deeds that he wanted peace.
Malaysian d e f e n s e officials,
shrugging off Sukarno's remarks,
watched war games designed to
test air defenses around Singapore.
home base for Britain's Far East
forces.

Neshoba County Sheriff Law-
rence Rainey and his deputy, Cecil
Price were among those quietly
taken into custody at Philadel-
phia.
The arrests started a two-prong-
ed attempt by the federal gov-
ernment to prosecute the men ac-
cused of a conspiracy that brought
death to two white and one Ne-
gro civil rights workers.
A federal grand jury at Jack-
son indicted 18 persons in all.
But only 16 arrests could be con-
firmed.
The other two men were believ-
ed to be somewhere outside Mis-
sissippi.
The twin indictments revealed
for the first time a government
charge that Price had held the vic-
tims in the Neshoba County jail
while the mob gathered.
The two indictments were bas-
ed on old laws enacted during re-
construction days.
One charges the 18 with con-
spiracy to violently deny civil
rights of the trio. The second
alleges the 18 men took part in a
coispiracy involving law enforce-
ment officers to illegally punish
the trio.
Only the state could bring mur-
der charges innthis case, since the
slayings did not occur on federal
property. In Mississippi, the max-
imum penalty for murder is death.
The Neshoba County grand jury
meets next month and could con-
sider the case.
If convicted on the first count
of the federal indictment, the 18
men could each be sentenced to
a maximum of ten years in prison
and fined $10,000. Conviction on
the four-count second indictment
carries a penalty of one year and
$1,000 fine on each count.

Personal Friends
O'Donnell, Powers, and O'Brien'
all were personal and political
friends of Kennedy long before
his presidential days. For exam-
ple, Powers helped with Kennedy's
first campaign for the House.
Johnson announced also that
Myer Feldman, White House spe-
cial counsel, has submitted his
resignation. Feldman will be suc-
ceeded by Lee White, a Nebraskan,
who has been Feldman's assistant.
Johnson also dealt with many
other domestic and foreign prob-
lems in a question-and-answer
period during the news confer-
ence. The President:
Discussions
-Said there have been discus-
sions with some Soviet officials on
his bid for a visit by Soviet lead-
ers to this country. He said he
could not gohfurther nor would he
talk about his hopes of visiting
Europe or Latin America this
year.
-Asked whether he expects any
changes in his cabinet within the
next few months, said "I don't
think I have the answer to that."
-Said about one-third of the
budget has been completed and
sent to the printer, but declined
to give any hint of his total money
requests and in particular whether
it willcall for spending more than
$100 billion.
-Reiterated strong support for
a multilateral nuclear - armed
naval force manned by various'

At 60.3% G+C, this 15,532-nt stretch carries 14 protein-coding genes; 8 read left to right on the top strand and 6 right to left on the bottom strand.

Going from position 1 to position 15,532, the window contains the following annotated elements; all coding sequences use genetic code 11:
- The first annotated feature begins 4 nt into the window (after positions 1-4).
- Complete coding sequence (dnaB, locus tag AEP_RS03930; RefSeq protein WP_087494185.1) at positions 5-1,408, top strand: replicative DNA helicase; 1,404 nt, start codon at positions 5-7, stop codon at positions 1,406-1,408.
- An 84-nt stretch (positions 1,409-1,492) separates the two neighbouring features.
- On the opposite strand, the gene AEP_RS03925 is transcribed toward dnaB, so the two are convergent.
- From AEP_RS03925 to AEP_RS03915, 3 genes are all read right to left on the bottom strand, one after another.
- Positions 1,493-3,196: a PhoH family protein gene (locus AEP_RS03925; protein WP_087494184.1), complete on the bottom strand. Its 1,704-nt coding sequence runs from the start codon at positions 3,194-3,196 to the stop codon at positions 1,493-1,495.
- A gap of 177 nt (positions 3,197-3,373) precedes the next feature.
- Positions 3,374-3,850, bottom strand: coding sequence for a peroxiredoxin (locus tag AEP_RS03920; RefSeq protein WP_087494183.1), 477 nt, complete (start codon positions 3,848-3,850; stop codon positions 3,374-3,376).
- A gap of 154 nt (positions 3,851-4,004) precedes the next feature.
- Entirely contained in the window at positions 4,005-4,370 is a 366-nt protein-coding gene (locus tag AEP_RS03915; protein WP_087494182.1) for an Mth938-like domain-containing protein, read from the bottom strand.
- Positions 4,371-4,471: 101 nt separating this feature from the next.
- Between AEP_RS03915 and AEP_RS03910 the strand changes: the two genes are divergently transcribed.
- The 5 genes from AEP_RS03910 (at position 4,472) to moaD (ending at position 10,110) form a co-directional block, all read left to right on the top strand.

nationals within the North Atlan-
tic Treaty Organization.
-Declined to talk about any
military operations in Southeast
Asia beyond South Viet Nam on
the ground that it would not be
helpful or desirable.
-Issued a statistical report on
the growth of the nation's econ-
omy last year in which he de-
scribed the dip in unemployment
as most important of all.

ernmnt pesued Nendadum

Group Discusses

I

A uthorities on Poverty
To Attend Symposium
By ELLIOT BARDEN
"Recently people have become aware of 'the invisible America,'
the slum-ridden areas the suburbanites never see, the poverty pockets
far off the main highways. Since the publication of Michael Harring-
ton's 'The Other America,' this awareness of the American poverty
problem has increased and is now most concretely evident in the
recent creation of the federal Office of Economic Opportunity," Jack
Warren, '65, chairman of the Special Projects Committee of the Union,
said recently.
In an effort to focus attention on this national problem the
Union and the League are co-sponsoring a symposium on poverty.

Seized
The diplomats said those seized
for questioning were a former
premier, a former justice minister,
a former cabinet chief and labor
union and youth leaders. None
was named.
Red China has a large embassy
in Bujumbura and officials in the

Congo claim the rebellion in the
northeast Congo against Premier
Moise Tshombe's government has
been supplied and financed, at
least in part, by Chinese diplo-
mats in Burundi.
In Brussels, a foreign ministry
spokesman said the Belgian gov-
ernment presumed Ngendandum-

r
r

we's death was a "political
murder."
"We are shocked," the spokes-
man said. "He was a man we knew
well. He was a deputy premier
when Burundi became independent
in 1962. We had many contacts
with him in Brussels, New York
and Bujumbura. He was a diffi-
cult but loyal partner. We pay
tribute to his loyalty."
Reports reaching Washington
said Ngendandumwe was shot by
an assassin who had been working
on the terrace of the hospital.
These reports said the assassin
had been recognized by someone
around the premier. Ngendandum-
we's death was reported instan-
taneous.
Second to Die
Ngendandumwe was the second